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Iran’s oil exports fall in Sept, may slip further

LONDON, (Reuters) – Iran’s oil supply, which has fallen to the lowest in more than two decades, is unexpectedly continuing to decline due to Western sanctions, putting further strain on the country’s financial resources.

 

In a report on Friday, the International Energy Agency estimated Iranian supply fell by 220,000 barrels per day (bpd) to 2.63 million bpd in September, a steeper decline than other estimates of Iranian output last month.

 

The drop in Iranian supply is supporting oil prices and hurting Tehran’s oil revenues, deepening hardship for a population deprived of basic imports and adding pressure on the government over its nuclear programme.

 

Some industry sources had expected to see Iranian exports bottoming out in August and September as customers found ways to get around difficulties in obtaining insurance, such as by using Iranian tankers. The IEA did not confirm this.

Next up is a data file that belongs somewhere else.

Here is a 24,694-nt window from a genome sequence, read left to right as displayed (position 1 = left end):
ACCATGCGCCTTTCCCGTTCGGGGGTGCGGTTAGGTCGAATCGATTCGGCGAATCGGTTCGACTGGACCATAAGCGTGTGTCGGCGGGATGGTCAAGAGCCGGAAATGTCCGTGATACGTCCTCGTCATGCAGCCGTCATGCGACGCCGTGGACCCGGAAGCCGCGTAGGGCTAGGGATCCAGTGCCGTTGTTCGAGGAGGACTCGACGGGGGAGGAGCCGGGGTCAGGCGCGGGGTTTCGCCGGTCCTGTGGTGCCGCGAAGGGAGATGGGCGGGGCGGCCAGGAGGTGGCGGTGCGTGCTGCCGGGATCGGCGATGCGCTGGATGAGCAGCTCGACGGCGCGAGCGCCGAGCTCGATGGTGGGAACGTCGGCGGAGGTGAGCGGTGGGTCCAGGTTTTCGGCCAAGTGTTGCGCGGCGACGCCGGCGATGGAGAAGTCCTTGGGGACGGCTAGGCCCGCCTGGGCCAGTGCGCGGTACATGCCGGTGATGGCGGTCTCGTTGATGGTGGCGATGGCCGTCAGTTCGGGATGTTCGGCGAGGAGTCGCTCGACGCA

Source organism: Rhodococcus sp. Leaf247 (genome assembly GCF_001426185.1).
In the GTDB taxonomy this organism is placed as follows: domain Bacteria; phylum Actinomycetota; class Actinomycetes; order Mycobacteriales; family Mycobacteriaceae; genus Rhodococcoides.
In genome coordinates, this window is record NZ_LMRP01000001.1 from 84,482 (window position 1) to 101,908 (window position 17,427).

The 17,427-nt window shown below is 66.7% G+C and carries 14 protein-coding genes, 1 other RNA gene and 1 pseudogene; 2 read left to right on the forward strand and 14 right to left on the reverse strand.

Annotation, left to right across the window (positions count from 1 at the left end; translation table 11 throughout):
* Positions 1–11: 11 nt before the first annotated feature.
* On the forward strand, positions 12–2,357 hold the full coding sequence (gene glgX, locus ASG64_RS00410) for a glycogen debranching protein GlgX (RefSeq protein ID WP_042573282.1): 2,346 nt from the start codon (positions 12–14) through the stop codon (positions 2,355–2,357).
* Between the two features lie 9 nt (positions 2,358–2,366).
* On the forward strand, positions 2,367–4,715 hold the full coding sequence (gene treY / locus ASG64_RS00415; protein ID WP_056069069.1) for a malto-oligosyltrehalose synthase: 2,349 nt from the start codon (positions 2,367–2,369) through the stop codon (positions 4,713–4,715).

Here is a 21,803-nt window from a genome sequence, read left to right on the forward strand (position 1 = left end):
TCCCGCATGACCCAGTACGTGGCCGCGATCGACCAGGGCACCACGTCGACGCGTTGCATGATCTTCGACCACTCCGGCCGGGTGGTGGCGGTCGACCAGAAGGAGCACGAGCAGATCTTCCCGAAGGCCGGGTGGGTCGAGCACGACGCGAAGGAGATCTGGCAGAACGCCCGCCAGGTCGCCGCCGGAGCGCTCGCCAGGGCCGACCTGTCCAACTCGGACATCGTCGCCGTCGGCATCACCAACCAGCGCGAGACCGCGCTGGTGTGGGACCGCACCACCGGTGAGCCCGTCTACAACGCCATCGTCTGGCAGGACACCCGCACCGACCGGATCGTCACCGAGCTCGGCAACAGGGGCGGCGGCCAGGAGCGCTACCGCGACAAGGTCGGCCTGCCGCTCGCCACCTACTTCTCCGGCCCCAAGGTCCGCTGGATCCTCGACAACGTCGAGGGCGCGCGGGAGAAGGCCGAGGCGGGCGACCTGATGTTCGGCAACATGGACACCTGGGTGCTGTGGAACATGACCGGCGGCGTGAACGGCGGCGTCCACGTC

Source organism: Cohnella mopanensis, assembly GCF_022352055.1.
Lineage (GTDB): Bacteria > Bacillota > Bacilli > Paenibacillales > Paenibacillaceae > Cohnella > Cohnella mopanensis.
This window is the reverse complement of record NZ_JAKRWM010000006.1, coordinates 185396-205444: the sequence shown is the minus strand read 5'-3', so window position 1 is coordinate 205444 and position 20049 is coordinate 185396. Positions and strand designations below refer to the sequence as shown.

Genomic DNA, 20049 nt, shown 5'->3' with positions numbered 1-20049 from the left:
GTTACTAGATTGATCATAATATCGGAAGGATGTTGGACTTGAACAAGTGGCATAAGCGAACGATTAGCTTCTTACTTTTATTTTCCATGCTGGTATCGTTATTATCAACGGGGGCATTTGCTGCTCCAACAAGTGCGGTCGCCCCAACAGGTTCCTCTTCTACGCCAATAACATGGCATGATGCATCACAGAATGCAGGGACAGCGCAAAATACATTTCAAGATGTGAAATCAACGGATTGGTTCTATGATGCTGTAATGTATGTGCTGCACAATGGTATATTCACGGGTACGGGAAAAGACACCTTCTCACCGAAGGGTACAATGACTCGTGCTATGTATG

“We had expected compliance to erode slightly at the margin – some of the participants were trying to evade constraints on shipping – but we haven’t seen any evidence of that yet,” said Antoine Halff, head of the IEA’s Oil Industry and Markets Division.

 

The European Union banned Iranian crude from July 1 and other countries have cut purchases in response to tighter U.S. sanctions. The EU ban prevents EU insurance firms from covering Iran’s exports, hindering imports by some non-EU buyers.

 

Industry sources said on Friday Iranian shipments may fall further in coming months as Iran’s tanker fleet has been struggling to meet delivery schedules and customers have found securing adequate insurance cover a challenge.

 

“The Asian buyers have shipping issues around deliveries,” said a source with a company that used to buy Iranian oil. “If they don’t find solutions around shipping, we may see a further decline in exports.”

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